We the Geeks: Celebrating Black History Month

We at the White House couldn’t be more excited to celebrate Black History Month by highlighting some of our nation’s most prominent and promising African American science, technology, engineering, and mathematics (STEM) achievers and shining a light on the importance of ensuring the Nation’s next generation of inventors, discoverers, and innovators fully reflects the diversity of America.

President Obama with Evan Jackson, Alec Jackson, and Caleb Robinson at the White House Science Fair, April 22, 2013

President Barack Obama talks with Evan Jackson, 10, Alec Jackson, 8, and Caleb Robinson, 8, from McDonough, Ga., while looking at exhibits at the White House Science Fair in the State Dining Room, April 22, 2013. The sports-loving grade-schoolers created a new product concept to keep athletes cool and helps players maintain safe body temperatures on the field. (Official White House Photo by Chuck Kennedy)

Members of racial and ethnic minority groups are projected to become the majority of America’s population in the next 30 years. Today, however, they account for just 28 percent of America’s STEM workers. We know that for America to remain competitive in a global economy, we need to do all we can to draw upon the nation’s diverse talent pool, which includes historically underrepresented groups in STEM, such as women and minorities.

That’s why, next week, OSTP is hosting and participating in a series of activities to highlight diverse STEM role models and the urgent need to help minority students across the country envision themselves as tomorrow’s discoverers, explorers, developers, and STEM innovators.

To kick off our week of activities, join us Tuesday, February 25 at 3:00 pm EST for "We the Geeks: Celebrating Black History Month" 

In this Google+ Hangout, some of the Nation’s most extraordinary African American STEM innovators and STEM-education advocates will share their inspiring personal stories and thoughts on how we can all step up to help strengthen America’s STEM-skilled workforce by making it broader and more diverse. 

The live discussion will be moderated by OSTP’s Knatokie Ford and Marlon Marshall, Deputy Director of the White House Office of Public Engagement. Special guests will include:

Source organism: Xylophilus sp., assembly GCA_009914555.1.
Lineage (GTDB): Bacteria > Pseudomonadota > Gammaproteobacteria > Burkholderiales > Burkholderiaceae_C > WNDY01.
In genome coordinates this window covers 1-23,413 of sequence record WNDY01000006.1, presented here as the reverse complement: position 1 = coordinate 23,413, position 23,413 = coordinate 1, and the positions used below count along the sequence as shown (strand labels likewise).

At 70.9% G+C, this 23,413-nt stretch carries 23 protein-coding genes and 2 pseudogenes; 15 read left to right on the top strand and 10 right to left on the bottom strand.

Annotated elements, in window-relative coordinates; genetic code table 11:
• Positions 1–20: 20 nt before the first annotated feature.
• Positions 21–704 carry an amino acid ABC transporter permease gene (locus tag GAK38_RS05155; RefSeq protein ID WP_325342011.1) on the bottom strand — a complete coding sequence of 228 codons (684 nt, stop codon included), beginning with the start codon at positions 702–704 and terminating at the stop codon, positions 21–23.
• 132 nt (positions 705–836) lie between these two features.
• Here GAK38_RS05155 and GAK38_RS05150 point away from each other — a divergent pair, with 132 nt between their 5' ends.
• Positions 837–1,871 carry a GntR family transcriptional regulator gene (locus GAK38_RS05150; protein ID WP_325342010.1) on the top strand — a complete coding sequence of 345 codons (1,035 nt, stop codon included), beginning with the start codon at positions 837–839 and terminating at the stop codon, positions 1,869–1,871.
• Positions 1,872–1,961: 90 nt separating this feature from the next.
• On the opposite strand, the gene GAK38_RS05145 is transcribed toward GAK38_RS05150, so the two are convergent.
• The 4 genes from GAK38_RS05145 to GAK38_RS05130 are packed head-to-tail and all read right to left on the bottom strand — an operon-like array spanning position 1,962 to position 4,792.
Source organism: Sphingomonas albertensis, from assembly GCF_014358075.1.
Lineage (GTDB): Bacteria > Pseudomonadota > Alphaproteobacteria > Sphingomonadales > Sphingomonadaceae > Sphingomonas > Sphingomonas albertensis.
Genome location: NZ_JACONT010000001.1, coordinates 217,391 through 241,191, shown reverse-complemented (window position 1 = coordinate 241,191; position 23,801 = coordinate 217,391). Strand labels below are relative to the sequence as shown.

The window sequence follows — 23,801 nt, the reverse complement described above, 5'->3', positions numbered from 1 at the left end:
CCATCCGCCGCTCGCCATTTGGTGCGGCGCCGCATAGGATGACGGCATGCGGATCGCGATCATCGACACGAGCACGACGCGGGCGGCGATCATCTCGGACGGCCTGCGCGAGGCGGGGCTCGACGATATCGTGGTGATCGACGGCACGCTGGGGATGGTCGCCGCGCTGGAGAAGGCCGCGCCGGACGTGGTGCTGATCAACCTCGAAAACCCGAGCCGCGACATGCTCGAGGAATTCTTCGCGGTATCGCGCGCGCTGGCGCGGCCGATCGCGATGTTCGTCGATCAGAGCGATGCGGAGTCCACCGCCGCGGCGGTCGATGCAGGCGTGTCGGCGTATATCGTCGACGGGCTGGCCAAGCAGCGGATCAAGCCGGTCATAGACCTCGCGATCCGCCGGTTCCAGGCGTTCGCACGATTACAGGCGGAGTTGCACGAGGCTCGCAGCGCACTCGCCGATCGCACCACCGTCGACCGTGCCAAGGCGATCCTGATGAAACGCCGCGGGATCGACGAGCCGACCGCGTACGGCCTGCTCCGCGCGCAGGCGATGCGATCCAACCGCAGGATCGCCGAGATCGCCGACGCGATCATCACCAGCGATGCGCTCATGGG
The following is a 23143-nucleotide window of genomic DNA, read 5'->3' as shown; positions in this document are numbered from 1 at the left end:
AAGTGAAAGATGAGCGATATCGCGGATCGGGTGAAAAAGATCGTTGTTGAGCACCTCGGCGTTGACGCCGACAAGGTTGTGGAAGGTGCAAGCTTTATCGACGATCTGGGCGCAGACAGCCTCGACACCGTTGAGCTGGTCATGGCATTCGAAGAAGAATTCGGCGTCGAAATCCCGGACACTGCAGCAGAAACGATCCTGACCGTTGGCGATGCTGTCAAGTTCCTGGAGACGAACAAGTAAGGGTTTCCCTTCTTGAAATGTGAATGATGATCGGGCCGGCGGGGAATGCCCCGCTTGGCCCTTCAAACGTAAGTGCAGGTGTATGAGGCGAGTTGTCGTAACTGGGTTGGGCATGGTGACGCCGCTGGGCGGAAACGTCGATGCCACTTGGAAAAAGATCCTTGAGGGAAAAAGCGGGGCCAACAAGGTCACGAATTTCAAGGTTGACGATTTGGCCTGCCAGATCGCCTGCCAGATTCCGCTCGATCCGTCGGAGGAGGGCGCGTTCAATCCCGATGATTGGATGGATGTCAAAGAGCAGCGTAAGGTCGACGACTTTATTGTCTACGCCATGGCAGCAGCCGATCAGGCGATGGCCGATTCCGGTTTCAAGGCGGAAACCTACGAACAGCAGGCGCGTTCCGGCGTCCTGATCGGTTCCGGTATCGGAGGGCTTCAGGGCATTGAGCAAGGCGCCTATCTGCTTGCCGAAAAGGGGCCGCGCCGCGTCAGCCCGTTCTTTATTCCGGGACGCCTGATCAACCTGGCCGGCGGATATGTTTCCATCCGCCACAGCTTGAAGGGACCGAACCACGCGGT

• Dr. Paula Hammond, David H. Koch Professor in Engineering, Massachusetts Institute of Technology
  • Dr. Hakeem Oluseyi, Assistant Professor in Physics/Space Sciences, Florida Institute of Technology
  • Mr. Calvin Phelps, Jet Engineer Designer, Pratt & Whitney
  • Ms. Crystal Brockington, Winner of Siemens “We Can Change the World Challenge”
  • Evan Jackson, Alec Jackson, Caleb Robinson, Kid Inventors, Winners of Toshiba/National Science Teachers Association ExploraVision Competition, and participants in the 2013 White House Science Fair

And stay tuned right here, all week, for updates about a host of other geeky events to celebrate STEM and Black History Month, including: a White House Champions of Change event on STEM Diversity and Access for Minorities convened by the White House Initiative on Education Excellence for African Americans on Wednesday, February 26; a White House “Minorities in STEM” stakeholder workshop on Wednesday February 26; and a visit by President Obama’s Science Advisor, Dr. John P. Holdren, to Morgan State University—a local Historically Black College or University (HBCU).

Start next week off right by tuning in on Tuesday, February 25 at 3:00 pm EST for “We the Geeks: Celebrating Black History Month."

Got comments or questions? Ask them using the hashtag #WeTheGeeks on Twitter and on Google+ and we'll answer some of them during the live Hangout.

We the Geeks" is a series of Google+ Hangouts to discuss science, technology, and innovation here in the United States. Join the conversation on Twitter and be sure to sign up for email updates about future "We the Geeks" hangouts.

Knatokie Ford is a AAAS Science and Technology Fellow at the White House Office of Science & Technology Policy and Sean Jones is a Senior Policy Analyst at the White House Office of Science & Technology Policy

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